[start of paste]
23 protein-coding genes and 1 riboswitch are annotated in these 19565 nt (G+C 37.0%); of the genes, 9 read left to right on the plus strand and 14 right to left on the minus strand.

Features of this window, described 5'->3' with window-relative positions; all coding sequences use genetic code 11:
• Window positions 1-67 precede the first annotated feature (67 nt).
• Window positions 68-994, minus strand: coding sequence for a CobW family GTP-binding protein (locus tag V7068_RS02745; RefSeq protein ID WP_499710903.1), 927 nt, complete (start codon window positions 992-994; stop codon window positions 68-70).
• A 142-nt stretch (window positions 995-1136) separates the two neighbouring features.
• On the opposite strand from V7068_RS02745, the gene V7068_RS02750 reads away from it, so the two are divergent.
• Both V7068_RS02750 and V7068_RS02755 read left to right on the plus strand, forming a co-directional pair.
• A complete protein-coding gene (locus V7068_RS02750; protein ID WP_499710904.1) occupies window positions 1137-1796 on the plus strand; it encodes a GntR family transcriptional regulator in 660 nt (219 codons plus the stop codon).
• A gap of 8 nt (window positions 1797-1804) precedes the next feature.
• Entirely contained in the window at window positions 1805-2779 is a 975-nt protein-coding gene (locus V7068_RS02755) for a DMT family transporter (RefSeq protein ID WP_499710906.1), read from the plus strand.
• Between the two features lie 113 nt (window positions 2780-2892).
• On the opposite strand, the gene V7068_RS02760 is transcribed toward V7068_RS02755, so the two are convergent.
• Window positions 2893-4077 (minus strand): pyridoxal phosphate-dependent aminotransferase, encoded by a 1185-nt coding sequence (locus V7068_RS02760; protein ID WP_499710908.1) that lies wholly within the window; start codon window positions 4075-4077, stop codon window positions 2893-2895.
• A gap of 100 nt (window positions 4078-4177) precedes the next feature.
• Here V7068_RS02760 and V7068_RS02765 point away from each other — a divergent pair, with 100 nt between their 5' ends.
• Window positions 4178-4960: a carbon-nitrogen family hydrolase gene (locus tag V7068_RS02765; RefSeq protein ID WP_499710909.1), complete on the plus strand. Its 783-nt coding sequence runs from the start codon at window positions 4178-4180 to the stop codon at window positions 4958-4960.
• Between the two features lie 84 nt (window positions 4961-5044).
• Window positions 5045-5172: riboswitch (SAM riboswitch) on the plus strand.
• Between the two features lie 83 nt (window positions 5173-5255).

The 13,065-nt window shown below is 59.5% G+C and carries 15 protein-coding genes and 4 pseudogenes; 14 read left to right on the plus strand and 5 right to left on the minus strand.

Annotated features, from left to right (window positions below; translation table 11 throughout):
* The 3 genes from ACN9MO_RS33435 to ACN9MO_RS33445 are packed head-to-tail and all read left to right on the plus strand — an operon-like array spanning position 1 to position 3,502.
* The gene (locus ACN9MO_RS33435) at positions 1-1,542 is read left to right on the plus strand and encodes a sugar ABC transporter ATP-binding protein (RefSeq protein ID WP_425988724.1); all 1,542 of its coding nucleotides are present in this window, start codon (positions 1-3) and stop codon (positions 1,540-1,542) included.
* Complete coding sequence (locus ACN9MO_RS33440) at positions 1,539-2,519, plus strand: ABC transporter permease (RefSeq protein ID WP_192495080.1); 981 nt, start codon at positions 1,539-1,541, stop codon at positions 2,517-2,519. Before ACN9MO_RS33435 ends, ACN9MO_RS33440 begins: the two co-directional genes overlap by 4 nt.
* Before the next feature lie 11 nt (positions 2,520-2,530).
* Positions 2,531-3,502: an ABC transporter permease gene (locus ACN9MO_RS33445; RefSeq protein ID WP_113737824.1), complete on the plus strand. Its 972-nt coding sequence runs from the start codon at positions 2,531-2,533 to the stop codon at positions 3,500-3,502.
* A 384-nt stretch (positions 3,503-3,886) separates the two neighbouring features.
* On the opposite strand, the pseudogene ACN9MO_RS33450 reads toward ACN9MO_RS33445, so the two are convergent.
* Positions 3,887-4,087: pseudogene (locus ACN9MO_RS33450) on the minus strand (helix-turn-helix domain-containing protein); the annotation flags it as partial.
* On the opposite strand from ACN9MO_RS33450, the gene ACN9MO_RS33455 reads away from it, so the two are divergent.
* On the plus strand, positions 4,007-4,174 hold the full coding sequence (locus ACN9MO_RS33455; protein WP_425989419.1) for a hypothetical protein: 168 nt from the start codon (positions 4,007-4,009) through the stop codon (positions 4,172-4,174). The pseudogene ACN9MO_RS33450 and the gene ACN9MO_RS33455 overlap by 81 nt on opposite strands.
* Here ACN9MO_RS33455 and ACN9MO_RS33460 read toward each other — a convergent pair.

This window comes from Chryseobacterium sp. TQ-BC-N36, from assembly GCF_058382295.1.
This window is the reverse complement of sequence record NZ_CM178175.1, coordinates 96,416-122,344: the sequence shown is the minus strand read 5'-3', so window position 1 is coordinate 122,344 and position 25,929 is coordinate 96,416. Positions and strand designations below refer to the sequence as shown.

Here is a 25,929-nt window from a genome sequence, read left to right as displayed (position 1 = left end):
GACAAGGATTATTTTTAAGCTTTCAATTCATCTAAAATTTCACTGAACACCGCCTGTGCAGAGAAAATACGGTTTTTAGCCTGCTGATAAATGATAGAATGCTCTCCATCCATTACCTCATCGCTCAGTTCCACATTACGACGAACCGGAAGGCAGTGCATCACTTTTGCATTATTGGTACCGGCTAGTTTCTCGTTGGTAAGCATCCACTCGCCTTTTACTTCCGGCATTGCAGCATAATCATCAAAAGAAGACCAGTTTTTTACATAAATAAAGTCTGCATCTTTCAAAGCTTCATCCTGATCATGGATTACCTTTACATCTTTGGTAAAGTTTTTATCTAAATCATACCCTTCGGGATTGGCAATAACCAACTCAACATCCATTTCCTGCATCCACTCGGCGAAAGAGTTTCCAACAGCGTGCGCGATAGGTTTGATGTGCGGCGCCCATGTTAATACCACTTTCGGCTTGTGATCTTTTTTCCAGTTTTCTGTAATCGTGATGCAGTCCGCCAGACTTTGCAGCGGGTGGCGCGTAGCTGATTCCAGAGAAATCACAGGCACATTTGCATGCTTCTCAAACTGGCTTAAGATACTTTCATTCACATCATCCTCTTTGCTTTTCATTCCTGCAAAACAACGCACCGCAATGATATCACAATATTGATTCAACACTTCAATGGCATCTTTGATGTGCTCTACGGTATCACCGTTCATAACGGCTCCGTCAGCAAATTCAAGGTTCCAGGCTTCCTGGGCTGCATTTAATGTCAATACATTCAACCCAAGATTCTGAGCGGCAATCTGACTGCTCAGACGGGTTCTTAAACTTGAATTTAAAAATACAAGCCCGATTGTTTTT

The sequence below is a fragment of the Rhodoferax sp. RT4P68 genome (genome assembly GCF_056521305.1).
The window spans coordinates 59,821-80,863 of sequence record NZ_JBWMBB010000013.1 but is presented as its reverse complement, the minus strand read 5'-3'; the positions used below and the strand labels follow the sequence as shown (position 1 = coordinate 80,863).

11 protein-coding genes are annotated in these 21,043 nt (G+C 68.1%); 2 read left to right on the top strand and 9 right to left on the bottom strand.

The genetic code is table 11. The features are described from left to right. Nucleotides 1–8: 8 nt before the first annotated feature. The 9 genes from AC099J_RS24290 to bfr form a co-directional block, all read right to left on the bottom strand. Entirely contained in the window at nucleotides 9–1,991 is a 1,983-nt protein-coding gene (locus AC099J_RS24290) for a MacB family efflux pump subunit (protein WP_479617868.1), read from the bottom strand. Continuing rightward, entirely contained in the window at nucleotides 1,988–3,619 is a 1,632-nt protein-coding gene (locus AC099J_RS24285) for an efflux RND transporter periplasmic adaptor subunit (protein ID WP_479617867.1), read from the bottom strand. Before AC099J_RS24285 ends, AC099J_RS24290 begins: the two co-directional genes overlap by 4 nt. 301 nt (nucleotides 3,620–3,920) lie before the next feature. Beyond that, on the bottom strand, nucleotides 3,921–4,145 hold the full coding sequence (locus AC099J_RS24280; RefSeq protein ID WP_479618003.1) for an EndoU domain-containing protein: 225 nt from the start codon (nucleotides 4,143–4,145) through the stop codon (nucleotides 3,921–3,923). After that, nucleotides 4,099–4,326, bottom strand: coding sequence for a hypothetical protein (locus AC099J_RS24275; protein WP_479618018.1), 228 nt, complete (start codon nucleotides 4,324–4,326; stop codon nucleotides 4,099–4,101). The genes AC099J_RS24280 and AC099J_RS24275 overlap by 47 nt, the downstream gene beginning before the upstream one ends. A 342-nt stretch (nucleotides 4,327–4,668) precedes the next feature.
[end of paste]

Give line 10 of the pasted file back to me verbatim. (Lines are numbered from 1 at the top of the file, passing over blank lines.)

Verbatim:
• Entirely contained in the window at window positions 1805-2779 is a 975-nt protein-coding gene (locus V7068_RS02755) for a DMT family transporter (RefSeq protein ID WP_499710906.1), read from the plus strand.